Where my voice comes from

It’s often said that you can’t be a successful writer without finding your voice.  That it’s necessary to have a voice that is unique, distinctive and discernibly you.  When I began to write, this was something I worried about.  I wondered how I would ever develop this voice or know if I’d found it.  Whether my voice is unique and distinctive is for others to judge, but over the years, I’ve come to recognise that there is a voice in my work.

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Voice is described in different ways.  It can be said to be a mixture of the way you use words, description, character and style.  For me, I see it in the turns of phrase that I habitually use, but less perceptibly, it’s in the feel of the writing.  It’s difficult for me to describe the way I sense the ‘feel’ of my writing.  I perceive it as an sensation in my chest – a kind of earnest searching.  If I had to describe my voice, I’d say it was serious, introverted, maybe a little melancholy.  To me, it’s reminiscent of stormy weather, autumn, exposed hillsides in the snow, abandoned things.  It’s about the sea and the early, dark hours of the morning.  That’s not to say I write about these things (although I might).  It’s not to say I’m inspired by these things (though I am).  It’s about the images and sensations I get when I try to describe my writing voice.  My creative writing voice is different to the voice that comes across in, say, the reports I write for work, or the emails I write to friends.  It’s different from my speaking voice – more formal, accentless, with a larger vocabulary.

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As a teenager, I decided I would re-invent my handwriting to something a bit quirkier than the uniform loops and swirls I’d learned at school.  I remember using the sleeve notes from a Cure album as a starting point.  I got into the habit of it easily and I still write the same way today.  But I don’t remember ever consciously trying to invent a ‘voice’ as a writer.  I’ve read thousands of books over the years and there are some writers that I wish my voice was similar to, but I don’t ‘sound’ like them and even if I tried to emulate them I know it wouldn’t work and I’d still sound like me.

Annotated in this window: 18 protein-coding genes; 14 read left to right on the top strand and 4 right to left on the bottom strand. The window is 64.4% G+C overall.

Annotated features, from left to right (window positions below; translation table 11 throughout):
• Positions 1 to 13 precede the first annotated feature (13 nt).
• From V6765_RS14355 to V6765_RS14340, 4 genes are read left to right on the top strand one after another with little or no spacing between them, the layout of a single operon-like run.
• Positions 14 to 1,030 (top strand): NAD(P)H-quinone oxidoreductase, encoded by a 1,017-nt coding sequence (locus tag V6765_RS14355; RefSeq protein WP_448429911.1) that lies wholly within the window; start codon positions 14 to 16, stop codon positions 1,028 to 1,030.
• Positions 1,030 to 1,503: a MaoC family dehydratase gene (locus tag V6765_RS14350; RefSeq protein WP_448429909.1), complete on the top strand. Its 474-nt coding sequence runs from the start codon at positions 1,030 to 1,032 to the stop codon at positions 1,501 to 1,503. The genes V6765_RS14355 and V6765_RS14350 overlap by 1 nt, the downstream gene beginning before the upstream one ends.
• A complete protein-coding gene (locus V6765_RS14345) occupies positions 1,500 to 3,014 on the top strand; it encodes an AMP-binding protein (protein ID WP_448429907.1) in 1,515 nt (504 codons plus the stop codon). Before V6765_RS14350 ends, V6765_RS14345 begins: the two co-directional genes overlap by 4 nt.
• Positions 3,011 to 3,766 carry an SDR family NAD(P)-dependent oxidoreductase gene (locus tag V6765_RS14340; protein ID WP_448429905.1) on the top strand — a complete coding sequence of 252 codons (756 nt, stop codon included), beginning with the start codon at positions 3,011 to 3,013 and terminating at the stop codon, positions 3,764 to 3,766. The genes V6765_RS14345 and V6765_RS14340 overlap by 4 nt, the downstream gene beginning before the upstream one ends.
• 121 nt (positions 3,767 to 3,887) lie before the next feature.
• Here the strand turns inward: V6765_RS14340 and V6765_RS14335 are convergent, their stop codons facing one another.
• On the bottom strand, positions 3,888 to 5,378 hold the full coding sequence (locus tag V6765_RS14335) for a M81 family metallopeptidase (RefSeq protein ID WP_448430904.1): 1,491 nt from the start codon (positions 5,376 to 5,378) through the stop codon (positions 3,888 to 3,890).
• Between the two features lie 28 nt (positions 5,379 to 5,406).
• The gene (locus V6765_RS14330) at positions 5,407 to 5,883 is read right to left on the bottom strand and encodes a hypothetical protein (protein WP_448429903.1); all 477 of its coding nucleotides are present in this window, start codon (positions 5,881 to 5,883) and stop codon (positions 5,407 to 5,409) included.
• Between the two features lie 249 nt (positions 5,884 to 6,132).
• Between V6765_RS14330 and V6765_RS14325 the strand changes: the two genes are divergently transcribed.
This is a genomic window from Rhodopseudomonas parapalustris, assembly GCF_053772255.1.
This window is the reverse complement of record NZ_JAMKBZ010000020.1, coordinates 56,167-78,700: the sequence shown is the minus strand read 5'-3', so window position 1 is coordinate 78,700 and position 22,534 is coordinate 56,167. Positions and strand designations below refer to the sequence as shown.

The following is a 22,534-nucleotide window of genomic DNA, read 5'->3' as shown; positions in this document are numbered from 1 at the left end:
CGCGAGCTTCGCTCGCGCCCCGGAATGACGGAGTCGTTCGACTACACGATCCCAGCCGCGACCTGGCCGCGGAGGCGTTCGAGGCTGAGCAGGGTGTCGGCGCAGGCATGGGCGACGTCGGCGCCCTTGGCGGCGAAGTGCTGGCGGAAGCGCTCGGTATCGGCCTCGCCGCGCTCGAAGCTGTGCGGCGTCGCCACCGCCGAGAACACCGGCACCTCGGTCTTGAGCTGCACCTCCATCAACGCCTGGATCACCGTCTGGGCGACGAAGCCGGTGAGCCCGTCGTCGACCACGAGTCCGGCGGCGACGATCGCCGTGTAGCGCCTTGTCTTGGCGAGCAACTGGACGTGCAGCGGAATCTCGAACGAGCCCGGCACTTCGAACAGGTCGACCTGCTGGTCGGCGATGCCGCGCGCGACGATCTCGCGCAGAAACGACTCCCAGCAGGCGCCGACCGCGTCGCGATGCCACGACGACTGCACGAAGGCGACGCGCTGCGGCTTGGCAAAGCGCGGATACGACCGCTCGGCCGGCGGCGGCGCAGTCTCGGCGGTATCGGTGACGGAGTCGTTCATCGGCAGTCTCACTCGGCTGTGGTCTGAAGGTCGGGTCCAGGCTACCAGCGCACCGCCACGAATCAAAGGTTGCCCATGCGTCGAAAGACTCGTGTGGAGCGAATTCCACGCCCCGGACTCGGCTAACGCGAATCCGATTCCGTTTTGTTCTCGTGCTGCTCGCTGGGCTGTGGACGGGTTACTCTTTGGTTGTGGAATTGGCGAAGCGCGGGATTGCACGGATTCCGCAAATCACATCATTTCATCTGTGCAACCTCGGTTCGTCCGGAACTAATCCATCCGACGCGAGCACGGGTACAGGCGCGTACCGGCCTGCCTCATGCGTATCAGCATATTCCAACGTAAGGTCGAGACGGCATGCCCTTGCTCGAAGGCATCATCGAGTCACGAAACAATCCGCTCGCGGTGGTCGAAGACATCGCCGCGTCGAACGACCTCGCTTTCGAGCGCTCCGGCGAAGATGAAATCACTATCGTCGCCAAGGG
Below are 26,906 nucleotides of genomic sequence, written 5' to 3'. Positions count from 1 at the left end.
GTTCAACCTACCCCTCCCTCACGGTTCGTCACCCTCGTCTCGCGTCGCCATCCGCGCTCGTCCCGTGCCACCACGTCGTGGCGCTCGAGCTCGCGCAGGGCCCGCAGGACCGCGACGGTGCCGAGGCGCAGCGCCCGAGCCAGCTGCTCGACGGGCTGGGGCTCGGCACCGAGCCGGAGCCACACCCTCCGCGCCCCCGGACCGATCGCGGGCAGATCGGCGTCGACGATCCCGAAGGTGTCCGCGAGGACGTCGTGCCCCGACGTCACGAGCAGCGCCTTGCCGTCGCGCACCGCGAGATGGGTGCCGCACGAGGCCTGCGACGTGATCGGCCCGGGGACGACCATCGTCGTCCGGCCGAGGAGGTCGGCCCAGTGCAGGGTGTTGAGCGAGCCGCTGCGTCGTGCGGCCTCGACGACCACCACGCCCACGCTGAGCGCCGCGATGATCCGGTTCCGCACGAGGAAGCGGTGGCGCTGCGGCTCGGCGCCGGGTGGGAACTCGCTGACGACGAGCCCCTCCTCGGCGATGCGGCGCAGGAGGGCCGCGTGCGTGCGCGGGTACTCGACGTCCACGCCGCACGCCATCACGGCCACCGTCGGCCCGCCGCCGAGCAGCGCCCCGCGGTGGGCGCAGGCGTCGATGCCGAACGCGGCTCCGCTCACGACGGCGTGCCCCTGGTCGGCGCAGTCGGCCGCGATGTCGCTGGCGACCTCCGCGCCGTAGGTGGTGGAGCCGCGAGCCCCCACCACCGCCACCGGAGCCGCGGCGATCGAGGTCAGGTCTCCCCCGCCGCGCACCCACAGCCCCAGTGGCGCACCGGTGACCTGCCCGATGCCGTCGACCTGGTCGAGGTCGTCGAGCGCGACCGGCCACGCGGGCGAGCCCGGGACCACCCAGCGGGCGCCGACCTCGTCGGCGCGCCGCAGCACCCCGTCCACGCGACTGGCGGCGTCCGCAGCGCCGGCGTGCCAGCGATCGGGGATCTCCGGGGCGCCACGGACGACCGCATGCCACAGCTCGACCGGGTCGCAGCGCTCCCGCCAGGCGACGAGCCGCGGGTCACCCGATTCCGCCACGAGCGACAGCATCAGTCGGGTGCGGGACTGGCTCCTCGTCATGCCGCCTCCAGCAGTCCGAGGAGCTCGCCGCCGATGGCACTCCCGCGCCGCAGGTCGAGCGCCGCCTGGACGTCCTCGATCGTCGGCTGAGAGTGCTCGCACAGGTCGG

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So where does this voice come from?  And if it’s not the voice I use every day, but it’s nevertheless my voice, then what is it?  Perhaps this is my authentic voice – what I would sound like if I met the world without the armour of the roles I play there.  Or maybe it’s an unauthentic voice, a fictional sound that I’ve unconsciously invented from absorbing everything I’ve read.  But I don’t feel that I can change my voice in the way I changed my handwriting.  And my voice has limitations.  For example, I could never write a comedy – my voice just wouldn’t suit it.  It just evolved, whether I liked it or not.  In fact, I know there are some words and phrases that I use too much, but they’re such a definite part of my voice I find it difficult to avoid them.  Maybe we have a range of different voices – just like the different facets of our character – the ones that come out when we’re dealing with our family, our colleagues, our fiction – all of which are still recognisably us.

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I’m comfortable with my writing voice.  When I use it, it’s almost like going into character.  That moment before I begin to write gives me an exciting, but cosy sensation.  It feels as though my voice is deep down inside of me and when I begin, my attention moves from my head down into my body.  And this suggests to me that this voice is authentic – it comes, not from outside influences, but from deep within me.  Although I’m writing fiction, this voice seems real.

Do you recognise your voice as a writer?  Where did it come from and what is it like?

22 thoughts on “Where my voice comes from

  1. I think your voice is rich and sensual, and yes, melancholy. It invites me on a long walk through hidden forests 😉 ( and remember, we can explore with different voices for different projects depending what we’re writing and from what point of view. We can have many voices, the beauty of creativity!)

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    • Thank you Gemma, I’m very pleased with that description!! I did worry because I could hear my ‘voice’ that I wouldn’t be able to create distinct characters. Fortunately the feedback I’ve had suggests otherwise, but I don’t think you ever really know until you hear it from someone else.

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  2. I think one’s personality certainly comes through in his or her writing. And I think the two both reflect and influence each other. I’ve kept some of the things I’ve written over the years and every so often I’ll read them (perhaps out of boredom) and see how far it’s come over that time, and also how much I’ve grown as a person, reflected in that writing.
    I believe we are all multi-faceted, and for a writer, this reveals itself when writing something that includes multiple characters. The characters can be completely different from each other, even opposite sides of the spectrum. We draw from what we know and we create the rest, but it’s all somehow parts of us.
    I also feel that in that process, the careful contemplation of dialect, speech, and creation of these characters affects the writer. When one can consider each word before speaking it sort of exercises and conditions the mind as much as the subject matter. It’s as much an adventure and a lesson for the writer as it is for the readers.

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  3. I don’t fully know my voice in my writing. I have tried to keep it formal, yet, as I write, some other slips through and sounds very much like me.